Oakland Animal Control Officers Jackie and Nicole running a play group!
When dog handler and trainer Aimee Sadler brought her training program to Oakland Animal Services (OAS) earlier this month, she brought with her some old ideas—that dogs are social animals and that they thrive in packs—into which she’s breathed new life, saying that play groups, even in shelter settings, yield amazingly positive benefits for the animals.
Sadler, a nationally recognized expert on shelter dogs, is formerly of Longmont Humane Society in Colorado and currently with Southampton Animal Rescue Foundation in New York. She came to OAS and the Bay Area with her presentation “Playing for Life . . . a Training and Behavior Program for Sheltered Dogs Featuring Play Groups” and the conviction that animal groups in the United States can do better by its shelter dogs . . . much better. The training wowed attendees, had dogs barking for more, and introduced OAS to a practice that could potentially change a lot about shelter procedure and life for the dogs passing through it.
A grant from Animal Farm Foundation, in response to Oakland Animal Services’ proposal, brought Sadler to Oakland for two days, December 12 and 13. OAS opened the training to all interested shelters in the Bay Area, ultimately putting together an audience of 50 people representing 6 shelters and groups. At the Pet Food Express headquarters’ classroom, Sadler used her PowerPoint and video presentation to show OAS staff, mentors, and dog crew—as well as staff and volunteers from across the Bay Area—proof of the enrichment, training, and behavior programs that Sadler has been implementing. Her programs build on play groups as a foundation for happier, healthier shelter dogs and have led to “canine live release rates” exceeding 95 percent and an encouraging decrease in euthanasia rates.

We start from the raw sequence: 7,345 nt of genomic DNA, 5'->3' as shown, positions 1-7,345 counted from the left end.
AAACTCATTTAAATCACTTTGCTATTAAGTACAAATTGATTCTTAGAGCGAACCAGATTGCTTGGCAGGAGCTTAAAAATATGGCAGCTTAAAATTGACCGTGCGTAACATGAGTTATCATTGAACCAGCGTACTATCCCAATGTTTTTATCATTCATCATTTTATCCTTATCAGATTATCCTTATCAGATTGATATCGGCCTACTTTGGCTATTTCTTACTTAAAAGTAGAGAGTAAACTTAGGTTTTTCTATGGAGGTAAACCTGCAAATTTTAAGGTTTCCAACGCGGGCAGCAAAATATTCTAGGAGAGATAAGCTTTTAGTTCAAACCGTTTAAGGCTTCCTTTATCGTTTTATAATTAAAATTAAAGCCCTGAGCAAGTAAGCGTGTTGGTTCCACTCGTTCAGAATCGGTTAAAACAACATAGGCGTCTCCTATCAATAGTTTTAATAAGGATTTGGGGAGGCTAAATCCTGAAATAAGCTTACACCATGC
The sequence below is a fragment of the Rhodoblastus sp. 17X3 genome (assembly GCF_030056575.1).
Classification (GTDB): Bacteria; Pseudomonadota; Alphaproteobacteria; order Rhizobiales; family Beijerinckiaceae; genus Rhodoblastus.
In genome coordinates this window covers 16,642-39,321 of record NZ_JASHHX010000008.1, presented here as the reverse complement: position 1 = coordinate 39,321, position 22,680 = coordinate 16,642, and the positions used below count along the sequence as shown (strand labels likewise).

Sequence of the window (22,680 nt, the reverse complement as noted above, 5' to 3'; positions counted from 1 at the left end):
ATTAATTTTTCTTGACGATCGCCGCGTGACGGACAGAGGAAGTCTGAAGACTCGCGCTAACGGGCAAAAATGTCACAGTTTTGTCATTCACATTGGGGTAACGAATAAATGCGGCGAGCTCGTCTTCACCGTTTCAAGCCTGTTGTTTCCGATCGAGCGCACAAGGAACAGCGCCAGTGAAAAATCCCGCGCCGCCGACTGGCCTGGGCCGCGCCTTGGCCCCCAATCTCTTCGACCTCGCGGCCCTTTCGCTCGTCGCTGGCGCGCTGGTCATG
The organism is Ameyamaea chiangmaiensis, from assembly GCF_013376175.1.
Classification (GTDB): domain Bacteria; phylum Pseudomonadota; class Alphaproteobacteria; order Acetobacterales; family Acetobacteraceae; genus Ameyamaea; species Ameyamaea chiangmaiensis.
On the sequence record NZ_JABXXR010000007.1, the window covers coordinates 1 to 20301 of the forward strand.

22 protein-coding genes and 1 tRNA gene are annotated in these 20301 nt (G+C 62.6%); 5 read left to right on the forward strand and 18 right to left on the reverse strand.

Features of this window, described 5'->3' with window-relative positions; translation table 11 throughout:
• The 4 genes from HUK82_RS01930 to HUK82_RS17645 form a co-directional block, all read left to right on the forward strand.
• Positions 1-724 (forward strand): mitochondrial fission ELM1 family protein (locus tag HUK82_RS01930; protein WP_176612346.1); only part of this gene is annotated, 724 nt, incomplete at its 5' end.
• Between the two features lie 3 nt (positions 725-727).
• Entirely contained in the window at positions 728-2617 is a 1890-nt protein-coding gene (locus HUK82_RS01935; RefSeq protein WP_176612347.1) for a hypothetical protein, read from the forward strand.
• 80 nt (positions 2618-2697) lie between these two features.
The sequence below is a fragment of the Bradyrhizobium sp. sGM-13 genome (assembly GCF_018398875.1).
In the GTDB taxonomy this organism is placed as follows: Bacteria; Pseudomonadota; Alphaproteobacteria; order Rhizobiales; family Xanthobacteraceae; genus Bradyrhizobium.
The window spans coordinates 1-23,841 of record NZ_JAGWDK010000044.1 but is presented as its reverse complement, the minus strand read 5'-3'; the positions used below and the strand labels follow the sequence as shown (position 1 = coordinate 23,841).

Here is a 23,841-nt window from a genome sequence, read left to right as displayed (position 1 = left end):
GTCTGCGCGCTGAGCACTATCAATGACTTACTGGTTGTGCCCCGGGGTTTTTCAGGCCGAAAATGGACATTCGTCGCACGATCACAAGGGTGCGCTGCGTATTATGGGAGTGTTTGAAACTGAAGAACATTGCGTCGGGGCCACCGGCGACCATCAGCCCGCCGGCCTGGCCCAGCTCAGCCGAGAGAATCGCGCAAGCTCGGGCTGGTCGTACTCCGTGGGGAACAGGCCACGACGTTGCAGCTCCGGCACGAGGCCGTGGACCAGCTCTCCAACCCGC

After the three-hour presentation, the rest of the two-day training was at OAS. There, Sadler showed her work in action, engaging OAS dogs—most of whom had never been with more than one dog at the shelter—in play groups of half a dozen or more. In the groups, the dogs romped, and ran, and rolled to their hearts’ content, showing volunteers and shelter staff that letting dogs be dogs has wildly healthful benefits and that, for the most part, the dogs can figure it out and play exceedingly well together. For their part, the attending humans learned to evaluate play styles and other behavior, match compatible personalities, and, primarily, remain in the background of the whirling play.
Since Sadler and her team left, OAS staff and volunteers have continued working the groups, experimenting with ways in which to work them into the regular schedule of the shelter to the benefit of all. Dog Crew even took a group of dogs out on the lawn to play during open shelter hours—what a better way to show off our dogs than in a kennel!
“Working with Aimee Sadler was such a fantastic opportunity,” said OAS Director Megan Webb of the two-day session. “What Aimee has taught us really should improve the quality of life for all of the dogs as well as increase their adoptability.” Webb’s words have been echoed again and again by staff and volunteers; they are noticing a decrease in overall kennel stress, spent dogs sleeping after play sessions, and the sheer joy of the dogs at play.
There is nothing new under the sun, it is said. Aimee Sadler’s play-group idea, as she will be the first to point out, is a take on age-old knowledge about our canine companions, but it is an idea whose time has come, again, and one that will certainly push shelter standards and result in positive upward movement for shelter animal health and placement. And that is always a good idea.